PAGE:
I’m not married, but I do live with someone. This is the first relationship I’ve had that gives me the freedom I never had when I was married. And by freedom, I mean the freedom to BE myself and do the things that make me happy. I’m not saying you can’t have that freedom in a marriage. For whatever reason, I never felt I had as much as I do now.
Maybe it was because of being so busy raising two children. That’s a choice I would never undo, and that particular loss of freedom had many more rewards than sacrifices.
In all honesty, it was more a matter of playing second fiddle to someone else. Their outside interests came first. I let myself become swallowed up in my husband’s life and path, and never took the time to develop my own.
No blame to him. It was my own responsibility and I let myself down.
Now I’m older and wiser. Younger women seem to be much better at making their own lives before marriage and not giving up so much of their own dreams and goals for their husbands or families. I do believe you can have it all, but it may not be easy.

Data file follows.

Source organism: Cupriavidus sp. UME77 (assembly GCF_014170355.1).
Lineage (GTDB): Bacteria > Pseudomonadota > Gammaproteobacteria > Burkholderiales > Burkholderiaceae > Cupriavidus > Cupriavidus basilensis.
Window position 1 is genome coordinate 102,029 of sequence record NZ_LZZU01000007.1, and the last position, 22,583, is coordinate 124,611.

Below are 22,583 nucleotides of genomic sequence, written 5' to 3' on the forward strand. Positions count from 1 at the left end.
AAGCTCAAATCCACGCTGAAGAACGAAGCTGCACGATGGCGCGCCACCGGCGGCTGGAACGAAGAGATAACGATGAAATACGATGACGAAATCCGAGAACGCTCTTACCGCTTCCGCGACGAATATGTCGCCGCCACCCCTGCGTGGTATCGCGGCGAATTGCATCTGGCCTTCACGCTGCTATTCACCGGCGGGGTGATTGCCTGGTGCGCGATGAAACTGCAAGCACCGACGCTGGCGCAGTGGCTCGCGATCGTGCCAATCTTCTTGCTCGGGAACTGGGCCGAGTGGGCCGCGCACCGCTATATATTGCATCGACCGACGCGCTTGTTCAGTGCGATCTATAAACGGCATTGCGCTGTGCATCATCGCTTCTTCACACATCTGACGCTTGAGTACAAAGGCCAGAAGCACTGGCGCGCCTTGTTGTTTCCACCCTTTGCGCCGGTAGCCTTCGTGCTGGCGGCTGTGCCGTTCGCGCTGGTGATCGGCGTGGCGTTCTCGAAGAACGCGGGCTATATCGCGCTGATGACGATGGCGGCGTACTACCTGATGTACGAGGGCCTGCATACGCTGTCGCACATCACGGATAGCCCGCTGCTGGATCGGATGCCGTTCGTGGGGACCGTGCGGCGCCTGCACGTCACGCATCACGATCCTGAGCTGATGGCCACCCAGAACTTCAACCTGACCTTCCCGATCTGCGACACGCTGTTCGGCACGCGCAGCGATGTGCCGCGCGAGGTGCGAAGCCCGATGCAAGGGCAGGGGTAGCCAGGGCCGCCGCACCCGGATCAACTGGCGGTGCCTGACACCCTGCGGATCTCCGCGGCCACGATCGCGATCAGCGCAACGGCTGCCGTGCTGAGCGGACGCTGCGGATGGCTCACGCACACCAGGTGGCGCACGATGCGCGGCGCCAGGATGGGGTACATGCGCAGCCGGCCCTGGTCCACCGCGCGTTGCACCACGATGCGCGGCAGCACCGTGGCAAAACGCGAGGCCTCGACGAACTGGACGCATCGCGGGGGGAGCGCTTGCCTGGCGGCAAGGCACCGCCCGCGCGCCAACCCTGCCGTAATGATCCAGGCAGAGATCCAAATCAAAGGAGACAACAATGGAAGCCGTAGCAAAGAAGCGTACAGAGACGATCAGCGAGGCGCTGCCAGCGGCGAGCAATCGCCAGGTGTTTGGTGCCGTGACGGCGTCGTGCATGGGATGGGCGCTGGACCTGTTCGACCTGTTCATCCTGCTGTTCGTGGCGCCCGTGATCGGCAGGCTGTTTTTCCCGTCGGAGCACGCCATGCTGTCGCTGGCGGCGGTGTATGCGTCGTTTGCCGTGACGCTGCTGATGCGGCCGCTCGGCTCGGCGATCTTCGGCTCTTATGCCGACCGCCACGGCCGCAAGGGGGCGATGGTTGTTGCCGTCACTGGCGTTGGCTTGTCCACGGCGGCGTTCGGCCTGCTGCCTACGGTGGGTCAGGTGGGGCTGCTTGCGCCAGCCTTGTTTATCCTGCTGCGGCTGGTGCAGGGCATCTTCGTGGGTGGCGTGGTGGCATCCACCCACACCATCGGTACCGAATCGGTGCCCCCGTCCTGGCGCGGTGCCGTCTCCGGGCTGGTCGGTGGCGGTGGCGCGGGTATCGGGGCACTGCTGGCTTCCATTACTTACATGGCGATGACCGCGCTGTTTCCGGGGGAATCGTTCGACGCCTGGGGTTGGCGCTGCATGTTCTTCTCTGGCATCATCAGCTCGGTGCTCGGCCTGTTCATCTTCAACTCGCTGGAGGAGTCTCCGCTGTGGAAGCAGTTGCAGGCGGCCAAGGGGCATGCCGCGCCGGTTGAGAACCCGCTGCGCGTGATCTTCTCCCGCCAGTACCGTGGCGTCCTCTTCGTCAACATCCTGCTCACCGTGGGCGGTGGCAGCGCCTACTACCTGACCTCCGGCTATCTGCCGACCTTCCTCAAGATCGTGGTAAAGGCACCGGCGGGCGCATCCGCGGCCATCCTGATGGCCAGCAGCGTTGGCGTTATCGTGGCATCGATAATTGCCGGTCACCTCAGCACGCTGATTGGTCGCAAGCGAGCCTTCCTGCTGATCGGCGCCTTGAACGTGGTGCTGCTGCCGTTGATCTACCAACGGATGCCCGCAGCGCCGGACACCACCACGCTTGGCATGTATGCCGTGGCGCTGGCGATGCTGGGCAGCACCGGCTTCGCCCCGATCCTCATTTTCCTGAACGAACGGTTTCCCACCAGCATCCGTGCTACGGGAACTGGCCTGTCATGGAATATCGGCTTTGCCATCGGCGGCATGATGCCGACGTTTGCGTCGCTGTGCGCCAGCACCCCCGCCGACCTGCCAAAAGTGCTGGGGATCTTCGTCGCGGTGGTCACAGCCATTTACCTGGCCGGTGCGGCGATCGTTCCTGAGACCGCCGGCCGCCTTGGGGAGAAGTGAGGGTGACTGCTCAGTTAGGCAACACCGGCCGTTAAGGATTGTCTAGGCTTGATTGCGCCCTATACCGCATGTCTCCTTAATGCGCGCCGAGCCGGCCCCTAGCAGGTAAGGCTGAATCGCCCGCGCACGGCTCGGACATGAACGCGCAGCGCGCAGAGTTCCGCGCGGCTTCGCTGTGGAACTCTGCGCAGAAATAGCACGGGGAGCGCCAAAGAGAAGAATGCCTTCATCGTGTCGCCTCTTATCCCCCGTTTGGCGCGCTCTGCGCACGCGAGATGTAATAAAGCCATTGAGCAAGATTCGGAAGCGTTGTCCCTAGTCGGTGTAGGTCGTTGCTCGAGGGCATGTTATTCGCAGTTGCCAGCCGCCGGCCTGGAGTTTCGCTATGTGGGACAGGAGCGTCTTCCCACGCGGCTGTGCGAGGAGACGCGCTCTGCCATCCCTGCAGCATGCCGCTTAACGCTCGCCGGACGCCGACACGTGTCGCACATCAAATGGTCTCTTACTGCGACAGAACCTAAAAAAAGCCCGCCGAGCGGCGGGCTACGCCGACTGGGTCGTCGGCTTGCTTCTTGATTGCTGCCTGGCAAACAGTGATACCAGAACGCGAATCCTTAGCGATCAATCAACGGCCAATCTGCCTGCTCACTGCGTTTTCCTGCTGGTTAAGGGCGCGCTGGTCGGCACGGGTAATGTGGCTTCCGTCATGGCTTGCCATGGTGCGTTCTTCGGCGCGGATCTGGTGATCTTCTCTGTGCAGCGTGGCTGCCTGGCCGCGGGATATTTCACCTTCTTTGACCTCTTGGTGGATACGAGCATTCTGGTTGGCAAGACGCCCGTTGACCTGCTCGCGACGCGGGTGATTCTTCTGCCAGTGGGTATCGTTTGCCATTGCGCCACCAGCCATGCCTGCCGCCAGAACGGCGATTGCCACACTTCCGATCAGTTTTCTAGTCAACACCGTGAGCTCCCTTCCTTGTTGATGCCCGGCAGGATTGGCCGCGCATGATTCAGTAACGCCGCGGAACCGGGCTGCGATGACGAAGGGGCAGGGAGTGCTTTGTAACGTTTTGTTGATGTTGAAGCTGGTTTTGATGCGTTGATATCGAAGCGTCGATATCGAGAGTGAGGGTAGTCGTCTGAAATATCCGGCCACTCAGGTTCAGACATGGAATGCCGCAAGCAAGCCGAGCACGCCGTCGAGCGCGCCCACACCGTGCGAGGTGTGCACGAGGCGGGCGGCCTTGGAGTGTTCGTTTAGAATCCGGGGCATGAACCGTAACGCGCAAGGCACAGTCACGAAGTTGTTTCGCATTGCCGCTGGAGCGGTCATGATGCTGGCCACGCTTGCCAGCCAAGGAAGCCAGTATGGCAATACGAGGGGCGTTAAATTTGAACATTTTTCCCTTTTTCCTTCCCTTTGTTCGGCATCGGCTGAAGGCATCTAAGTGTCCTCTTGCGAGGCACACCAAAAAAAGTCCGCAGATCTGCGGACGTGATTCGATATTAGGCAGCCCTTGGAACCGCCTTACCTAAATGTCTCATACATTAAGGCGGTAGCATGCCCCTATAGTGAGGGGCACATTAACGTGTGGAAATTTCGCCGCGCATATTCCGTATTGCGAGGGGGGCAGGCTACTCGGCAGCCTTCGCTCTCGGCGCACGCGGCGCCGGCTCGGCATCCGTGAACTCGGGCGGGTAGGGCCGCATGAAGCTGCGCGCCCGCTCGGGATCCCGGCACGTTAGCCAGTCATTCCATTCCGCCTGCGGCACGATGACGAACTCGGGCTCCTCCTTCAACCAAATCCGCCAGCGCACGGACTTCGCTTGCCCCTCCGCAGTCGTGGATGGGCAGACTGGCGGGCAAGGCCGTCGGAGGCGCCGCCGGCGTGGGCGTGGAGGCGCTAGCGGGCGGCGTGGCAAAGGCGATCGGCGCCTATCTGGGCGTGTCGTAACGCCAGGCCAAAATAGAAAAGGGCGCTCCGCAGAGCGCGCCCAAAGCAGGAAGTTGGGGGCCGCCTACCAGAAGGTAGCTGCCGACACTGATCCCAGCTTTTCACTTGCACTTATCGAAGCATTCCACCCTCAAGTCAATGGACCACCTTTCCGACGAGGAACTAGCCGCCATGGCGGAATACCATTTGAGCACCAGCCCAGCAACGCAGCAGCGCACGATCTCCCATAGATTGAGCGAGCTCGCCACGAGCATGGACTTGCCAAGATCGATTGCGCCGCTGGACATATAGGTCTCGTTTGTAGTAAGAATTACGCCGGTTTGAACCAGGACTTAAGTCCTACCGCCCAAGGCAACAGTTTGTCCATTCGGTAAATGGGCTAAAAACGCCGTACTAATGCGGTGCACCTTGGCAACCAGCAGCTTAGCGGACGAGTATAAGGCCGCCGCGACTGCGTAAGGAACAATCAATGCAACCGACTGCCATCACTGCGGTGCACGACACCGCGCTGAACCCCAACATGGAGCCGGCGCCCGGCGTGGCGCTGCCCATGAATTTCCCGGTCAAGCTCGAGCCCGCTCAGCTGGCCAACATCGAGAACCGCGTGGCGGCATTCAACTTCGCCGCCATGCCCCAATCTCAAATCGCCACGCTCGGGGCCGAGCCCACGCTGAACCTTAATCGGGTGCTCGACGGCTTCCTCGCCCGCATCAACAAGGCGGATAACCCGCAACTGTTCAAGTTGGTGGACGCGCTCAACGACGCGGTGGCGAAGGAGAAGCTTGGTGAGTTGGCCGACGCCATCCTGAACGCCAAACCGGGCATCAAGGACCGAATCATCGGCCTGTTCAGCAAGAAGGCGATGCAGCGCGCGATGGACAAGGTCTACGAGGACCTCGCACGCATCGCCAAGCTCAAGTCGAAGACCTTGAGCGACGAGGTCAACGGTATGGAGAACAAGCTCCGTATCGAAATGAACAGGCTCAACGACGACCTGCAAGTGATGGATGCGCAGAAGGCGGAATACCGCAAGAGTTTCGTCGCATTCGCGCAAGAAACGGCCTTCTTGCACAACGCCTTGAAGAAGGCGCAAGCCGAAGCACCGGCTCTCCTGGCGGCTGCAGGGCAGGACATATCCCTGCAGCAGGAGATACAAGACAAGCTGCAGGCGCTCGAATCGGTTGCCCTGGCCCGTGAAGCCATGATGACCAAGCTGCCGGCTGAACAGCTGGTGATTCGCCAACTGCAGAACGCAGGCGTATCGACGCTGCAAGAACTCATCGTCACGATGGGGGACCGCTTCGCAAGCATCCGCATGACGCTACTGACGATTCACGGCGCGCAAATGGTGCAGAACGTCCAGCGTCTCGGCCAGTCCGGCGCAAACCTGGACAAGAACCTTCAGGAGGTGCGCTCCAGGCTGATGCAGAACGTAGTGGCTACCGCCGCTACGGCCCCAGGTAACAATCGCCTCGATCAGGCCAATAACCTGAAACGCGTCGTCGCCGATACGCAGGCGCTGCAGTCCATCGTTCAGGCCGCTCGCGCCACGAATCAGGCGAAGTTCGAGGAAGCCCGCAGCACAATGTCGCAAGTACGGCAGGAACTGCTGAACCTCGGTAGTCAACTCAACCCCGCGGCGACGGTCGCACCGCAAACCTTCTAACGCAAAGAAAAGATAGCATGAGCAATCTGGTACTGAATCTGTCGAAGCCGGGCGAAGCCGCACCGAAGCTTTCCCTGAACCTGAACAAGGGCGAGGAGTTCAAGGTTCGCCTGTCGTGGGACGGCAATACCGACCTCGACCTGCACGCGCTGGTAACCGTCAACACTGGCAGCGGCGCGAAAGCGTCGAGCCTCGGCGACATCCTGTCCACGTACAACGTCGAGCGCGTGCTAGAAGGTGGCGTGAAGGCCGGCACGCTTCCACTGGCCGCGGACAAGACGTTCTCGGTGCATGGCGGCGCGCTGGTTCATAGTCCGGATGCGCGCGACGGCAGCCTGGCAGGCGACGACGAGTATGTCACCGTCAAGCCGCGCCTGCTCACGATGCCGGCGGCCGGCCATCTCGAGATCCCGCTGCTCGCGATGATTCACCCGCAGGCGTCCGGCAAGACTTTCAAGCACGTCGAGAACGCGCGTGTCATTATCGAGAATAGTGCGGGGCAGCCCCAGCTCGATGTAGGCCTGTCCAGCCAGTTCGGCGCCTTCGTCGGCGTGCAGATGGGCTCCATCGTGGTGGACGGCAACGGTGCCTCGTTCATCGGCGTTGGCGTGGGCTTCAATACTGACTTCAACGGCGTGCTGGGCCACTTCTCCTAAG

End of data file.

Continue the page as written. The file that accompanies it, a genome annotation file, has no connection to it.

We don’t have to sell ourselves short. I don’t think the woman at the party gave herself enough credit. Rather than being happy in her own skin, she seemed to be playing the role of what she expected others wanted. I’ve been there. It never works. You wind up making poor choices and getting used.
Perhaps I’m way off base about the woman at the party. Maybe she has a thriving life, full of activities and endeavors that keep her fulfilled and satisfied. Maybe she’s philosophical and has interesting ideas. Maybe she isn’t as desperate as she seemed that night.
Maybe she was just lonely. For whatever reason, we certainly all noticed.
I’ve always been intrigued with the ideas of starting over and choosing to live a simpler life.
While convalescing this past weekend I watched three documentaries on the National Geographic channel about the Amish. I lived in Switzerland for awhile in my twenties and was surprised when I saw the movie Witness and realized the Amish characters were speaking Swiss German. Years later, while visiting family in Montana, I learned about the Mennonites, who also hail from Switzerland and Southern Germany.